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China's other great wall in Xian

China's other great wall in Xian
Cycling along Xian's impressive and imposing City Wall in fading light, Anthony Dennis sees a host of sights that will stay with him for life.

But here I am, on the blessedly straight and not so narrow sloped surface of that other great wall, which for kilometres wraps itself around the cosmopolitan Chinese city of Xian.

Xian's principal attraction, and one of China's most popular, is the Terracotta Warriors, housed in an aircraft-hangar-like building an hour or so outside the city.

Then there's the inscrutable Forest of Ancient Tablets, an assortment of historic stones that feature the world's first dictionary.

Elsewhere is the moody Muslim Quarter, full of narrow, crowded, smoky, clogged laneways that herald the beginning of the Silk Road and Islamic China to the west.

But it is Xian's City Wall, the longest and most intact fortification of its kind left in China, that really ignites my enthusiasm. Most visitors to Xian just take a short, cursory stroll along the wall, a peek over the side at the streets below, and then move on to tick off Xian's next attraction.

Xian along with Beijing, Nanjing, Hangzhou, Luoyang and Kaifeng is one of China's six ancient capitals, with its wall dating to as early as the second century BC. The rectangular-shaped City Wall is between 12km and 14km long, depending on which source you rely on, with its length from east to west slightly longer than that of south to north.

Xian's City Wall is an imposing physical feature, dating to before Christ, but the existing fortifications are the product of the 14th-century Ming dynasty, a fraction of the length of the original one. During the Tang dynasty, the City Wall went for 35km.

You can walk, even run, the entire length of the City Wall or cheat by taking an electric buggy around it. But I've rented, at one of a number of hire outlets atop the wall, a rickety old Taiwanese-made Giant bike, sans helmet, for a few bucks and set aside a few hours to complete this unique elevated journey.

As I take off, I'm not sure which direction I'm cycling in but I just hope that it returns me to the bicycle rental station from where I've hired my Giant. The wall is marked by a quartet of city gates, which act as handy landmarks for someone pedalling along the entirety of its cobbled surface. The surface of the wall along which I ride is slightly sloped to allow for drainage and it takes a while to get used to cycling on it.

I'm in Xian, more or less the start of the eastern section of the legendary Silk Road where the often more exotic, less typically Han Chinese, faces of many of the local people begin to reveal a story of what lies ahead.

I'm travelling part of an extraordinary, first-class rail adventure and this ancient Chinese city is a major stop on an epic journey.

The tour is operated by The Captain's Choice group and takes tourists along the Silk Road between Beijing and Moscow, the ancient and mysterious trading route explored by the likes of Marco Polo and Genghis Khan.

On this Chinese section of our journey we're travelling aboard a chartered private train that, at other times, transports senior Communist Party officials.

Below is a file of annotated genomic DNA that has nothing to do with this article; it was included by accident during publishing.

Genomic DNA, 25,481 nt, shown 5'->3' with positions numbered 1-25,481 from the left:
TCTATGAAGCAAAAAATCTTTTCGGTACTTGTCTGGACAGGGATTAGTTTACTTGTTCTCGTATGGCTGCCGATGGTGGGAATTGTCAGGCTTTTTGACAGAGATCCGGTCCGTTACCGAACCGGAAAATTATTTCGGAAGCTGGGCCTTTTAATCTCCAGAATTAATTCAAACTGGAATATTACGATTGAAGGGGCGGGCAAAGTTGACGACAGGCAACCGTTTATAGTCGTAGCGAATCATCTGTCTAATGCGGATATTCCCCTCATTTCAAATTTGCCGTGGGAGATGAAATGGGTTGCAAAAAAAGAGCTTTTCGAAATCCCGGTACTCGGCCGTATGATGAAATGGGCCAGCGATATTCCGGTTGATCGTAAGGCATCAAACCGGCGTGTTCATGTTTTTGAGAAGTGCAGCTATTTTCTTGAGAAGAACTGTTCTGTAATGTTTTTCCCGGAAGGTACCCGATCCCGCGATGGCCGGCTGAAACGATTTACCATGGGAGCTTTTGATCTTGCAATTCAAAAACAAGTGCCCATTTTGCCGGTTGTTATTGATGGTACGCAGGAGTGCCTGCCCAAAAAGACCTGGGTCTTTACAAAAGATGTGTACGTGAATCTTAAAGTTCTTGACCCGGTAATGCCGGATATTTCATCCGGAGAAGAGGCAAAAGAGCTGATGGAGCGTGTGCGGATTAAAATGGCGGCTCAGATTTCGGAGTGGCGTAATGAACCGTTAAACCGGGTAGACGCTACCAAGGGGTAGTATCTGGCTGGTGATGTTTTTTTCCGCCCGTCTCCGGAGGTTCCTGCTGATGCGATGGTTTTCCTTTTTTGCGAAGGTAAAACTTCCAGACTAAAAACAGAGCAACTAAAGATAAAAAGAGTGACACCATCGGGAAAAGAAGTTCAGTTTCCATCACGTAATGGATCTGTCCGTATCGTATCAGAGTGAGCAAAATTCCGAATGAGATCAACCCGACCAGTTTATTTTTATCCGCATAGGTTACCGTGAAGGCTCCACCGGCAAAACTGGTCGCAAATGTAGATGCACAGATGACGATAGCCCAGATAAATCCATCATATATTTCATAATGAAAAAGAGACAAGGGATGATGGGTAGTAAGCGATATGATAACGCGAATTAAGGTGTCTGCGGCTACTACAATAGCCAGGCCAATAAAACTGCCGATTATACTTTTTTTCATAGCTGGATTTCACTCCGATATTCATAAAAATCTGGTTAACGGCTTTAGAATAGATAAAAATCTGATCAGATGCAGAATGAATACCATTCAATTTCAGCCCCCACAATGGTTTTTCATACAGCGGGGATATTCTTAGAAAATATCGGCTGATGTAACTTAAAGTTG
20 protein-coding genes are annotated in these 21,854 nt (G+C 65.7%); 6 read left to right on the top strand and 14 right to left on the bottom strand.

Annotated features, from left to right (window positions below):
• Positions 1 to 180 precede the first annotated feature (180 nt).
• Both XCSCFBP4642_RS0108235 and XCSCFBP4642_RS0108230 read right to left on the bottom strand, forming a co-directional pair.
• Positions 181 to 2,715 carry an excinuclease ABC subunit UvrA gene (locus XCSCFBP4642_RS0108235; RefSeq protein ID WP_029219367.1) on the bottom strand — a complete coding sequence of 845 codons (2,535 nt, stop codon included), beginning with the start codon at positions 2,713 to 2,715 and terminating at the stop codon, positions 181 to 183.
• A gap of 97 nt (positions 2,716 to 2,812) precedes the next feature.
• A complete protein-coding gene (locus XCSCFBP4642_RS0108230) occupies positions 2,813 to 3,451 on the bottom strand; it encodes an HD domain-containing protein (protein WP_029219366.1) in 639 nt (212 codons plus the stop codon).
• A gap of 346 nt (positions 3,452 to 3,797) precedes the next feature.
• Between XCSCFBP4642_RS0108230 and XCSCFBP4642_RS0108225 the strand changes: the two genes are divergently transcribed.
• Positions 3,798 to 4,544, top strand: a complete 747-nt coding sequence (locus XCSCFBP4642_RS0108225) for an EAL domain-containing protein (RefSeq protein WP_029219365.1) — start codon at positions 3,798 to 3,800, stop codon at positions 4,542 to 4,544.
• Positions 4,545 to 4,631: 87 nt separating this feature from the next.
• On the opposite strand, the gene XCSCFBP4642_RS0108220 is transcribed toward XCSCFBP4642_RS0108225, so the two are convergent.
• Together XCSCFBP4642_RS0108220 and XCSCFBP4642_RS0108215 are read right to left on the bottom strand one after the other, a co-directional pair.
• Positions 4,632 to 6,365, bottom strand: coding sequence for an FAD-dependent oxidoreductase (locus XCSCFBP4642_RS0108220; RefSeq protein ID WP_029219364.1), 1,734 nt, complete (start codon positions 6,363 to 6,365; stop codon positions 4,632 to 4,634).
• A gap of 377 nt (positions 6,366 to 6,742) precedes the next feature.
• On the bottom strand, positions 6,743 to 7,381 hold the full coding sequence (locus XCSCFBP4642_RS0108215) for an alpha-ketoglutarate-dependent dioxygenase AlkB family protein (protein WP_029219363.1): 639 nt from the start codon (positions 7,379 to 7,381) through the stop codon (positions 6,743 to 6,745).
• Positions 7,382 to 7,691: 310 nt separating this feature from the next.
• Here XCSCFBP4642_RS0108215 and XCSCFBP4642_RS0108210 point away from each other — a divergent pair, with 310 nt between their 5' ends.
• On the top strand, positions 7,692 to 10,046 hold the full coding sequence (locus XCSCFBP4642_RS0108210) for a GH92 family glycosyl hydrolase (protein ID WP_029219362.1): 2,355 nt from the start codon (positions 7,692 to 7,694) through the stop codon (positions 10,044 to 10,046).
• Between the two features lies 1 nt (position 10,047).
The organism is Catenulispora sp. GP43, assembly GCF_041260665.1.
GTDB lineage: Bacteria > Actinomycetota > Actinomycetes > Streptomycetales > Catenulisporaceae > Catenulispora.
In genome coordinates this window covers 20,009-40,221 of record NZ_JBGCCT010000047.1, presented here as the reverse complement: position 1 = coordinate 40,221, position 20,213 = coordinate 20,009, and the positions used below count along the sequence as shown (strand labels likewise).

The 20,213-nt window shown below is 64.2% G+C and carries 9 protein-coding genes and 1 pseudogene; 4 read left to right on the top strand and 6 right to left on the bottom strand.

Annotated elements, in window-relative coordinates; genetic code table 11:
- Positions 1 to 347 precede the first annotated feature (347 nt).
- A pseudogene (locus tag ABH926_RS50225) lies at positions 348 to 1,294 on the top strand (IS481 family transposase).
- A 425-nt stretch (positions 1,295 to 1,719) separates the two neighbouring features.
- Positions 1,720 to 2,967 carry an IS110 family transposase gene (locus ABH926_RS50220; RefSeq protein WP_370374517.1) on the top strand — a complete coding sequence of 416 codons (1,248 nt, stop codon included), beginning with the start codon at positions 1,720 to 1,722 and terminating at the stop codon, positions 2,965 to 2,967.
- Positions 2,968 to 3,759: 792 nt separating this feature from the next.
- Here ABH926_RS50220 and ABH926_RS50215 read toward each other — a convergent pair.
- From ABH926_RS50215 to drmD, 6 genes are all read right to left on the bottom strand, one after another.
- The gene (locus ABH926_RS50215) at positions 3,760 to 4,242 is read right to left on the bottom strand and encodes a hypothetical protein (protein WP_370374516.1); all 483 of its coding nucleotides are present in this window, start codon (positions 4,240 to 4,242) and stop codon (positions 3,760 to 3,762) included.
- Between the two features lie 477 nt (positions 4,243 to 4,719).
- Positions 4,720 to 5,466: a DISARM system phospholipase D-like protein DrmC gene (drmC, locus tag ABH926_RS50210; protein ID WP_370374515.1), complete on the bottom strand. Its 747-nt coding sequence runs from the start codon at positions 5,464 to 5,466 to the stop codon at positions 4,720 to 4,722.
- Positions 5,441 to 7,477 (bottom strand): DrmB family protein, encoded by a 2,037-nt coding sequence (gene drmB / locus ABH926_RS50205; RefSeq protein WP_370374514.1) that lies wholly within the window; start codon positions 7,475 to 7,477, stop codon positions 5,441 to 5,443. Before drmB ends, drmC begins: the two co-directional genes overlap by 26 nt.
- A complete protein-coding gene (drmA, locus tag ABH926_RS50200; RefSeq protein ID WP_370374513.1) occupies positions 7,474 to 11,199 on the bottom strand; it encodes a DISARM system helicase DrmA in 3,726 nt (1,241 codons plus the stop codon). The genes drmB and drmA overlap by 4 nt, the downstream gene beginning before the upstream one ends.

On the wall, it's one of those perpetual grey days in China where you're unsure as to whether the sky is gloomily overcast or just pathetically polluted (or both).

It's late afternoon and the pink setting sun through the dense cloud resembles a strand of loose fairy floss above me as I pedal along the wall, every now and then encountering workmen repairing sections of the wall's surface.

From up here, 12m above Xian and spared from the crowds that characterise the city below, you can survey virtually the whole teeming city, peering down streets and laneways and across the faded terracotta rooftops.

The City Wall reminds me of New York's fashionable High Line, an old elevated railway transformed into a landscaped aerial park running through Manhattan's famed Meat-packing District and now the hippest place to hang out in the Big Apple.

But Xian's rather more modestly landscaped City Wall outstrips it in length by more than 10km.

Further along, the bicycling and pedestrian traffic on the wall is noticeably thinning and the light is getting murkier by the minute as I trundle along whole sections of the wall without seeing a single person for, well, minutes; a rare experience in a country of more than a billion souls.

On one lonely section of the wall, I pass a young Chinese couple taking a romantic sunset walk, the boyfriend pushing his bike with one arm, the other wrapped around his girlfriend's waist. Her head is resting on his shoulder. I take a photo from my moving bike but it turns out fuzzy, though I won't easily forget the scene.

Further along, a distinguished-looking elderly man is partaking of his early evening constitutional, pausing to take a peek through the intermittent slots in the battlements at the street activity below.

It's getting dark and I have a train to catch to Moscow. Eventually the red lanterns along the ramparts are switched on, along with garishly lit public buildings that look like gigantic Chinese restaurants.

It seems the wall will never end as I pedal my way back to my starting point, faintly concerned that I may overshoot the rental stand, from which I hired the bike, in the dark. At the end, I return my bike and collect my deposit.

Twelve kilometres (or is it 14?) and 2 1/2 hours later, I hobble away a trifle saddle-sore feeling as stiff and nearly as ancient as one of those Terracotta Warriors.

The writer was a guest of The Captain's Choice Tour and Singapore Airlines.
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